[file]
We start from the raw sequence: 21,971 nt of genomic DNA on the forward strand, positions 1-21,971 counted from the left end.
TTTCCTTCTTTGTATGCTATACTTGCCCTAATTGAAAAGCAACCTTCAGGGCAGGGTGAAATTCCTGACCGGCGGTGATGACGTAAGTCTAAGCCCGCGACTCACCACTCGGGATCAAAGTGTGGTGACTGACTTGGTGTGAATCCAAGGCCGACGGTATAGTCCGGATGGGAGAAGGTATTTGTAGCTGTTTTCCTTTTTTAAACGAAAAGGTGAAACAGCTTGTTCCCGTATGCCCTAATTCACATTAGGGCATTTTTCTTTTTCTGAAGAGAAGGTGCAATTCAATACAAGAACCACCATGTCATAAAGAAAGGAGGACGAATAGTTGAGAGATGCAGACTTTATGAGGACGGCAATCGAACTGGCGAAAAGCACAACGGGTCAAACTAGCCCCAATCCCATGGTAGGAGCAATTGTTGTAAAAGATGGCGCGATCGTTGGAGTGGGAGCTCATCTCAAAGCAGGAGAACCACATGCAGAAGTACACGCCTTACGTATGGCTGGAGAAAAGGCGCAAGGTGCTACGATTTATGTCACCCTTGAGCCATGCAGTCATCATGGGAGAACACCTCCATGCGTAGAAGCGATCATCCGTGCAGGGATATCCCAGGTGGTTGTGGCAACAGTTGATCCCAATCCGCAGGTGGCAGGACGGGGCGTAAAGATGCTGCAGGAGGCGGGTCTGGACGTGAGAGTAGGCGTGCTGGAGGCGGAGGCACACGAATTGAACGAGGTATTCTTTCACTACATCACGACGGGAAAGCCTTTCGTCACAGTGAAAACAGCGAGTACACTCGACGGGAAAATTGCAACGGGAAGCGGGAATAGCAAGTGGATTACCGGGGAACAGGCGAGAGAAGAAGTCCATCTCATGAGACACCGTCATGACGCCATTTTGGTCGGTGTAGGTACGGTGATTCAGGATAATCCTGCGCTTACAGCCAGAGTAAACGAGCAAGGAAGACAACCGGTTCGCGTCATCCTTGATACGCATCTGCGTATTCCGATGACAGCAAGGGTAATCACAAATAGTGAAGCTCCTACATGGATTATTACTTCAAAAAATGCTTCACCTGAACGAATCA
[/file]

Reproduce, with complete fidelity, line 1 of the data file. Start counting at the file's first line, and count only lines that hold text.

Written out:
We start from the raw sequence: 21,971 nt of genomic DNA on the forward strand, positions 1-21,971 counted from the left end.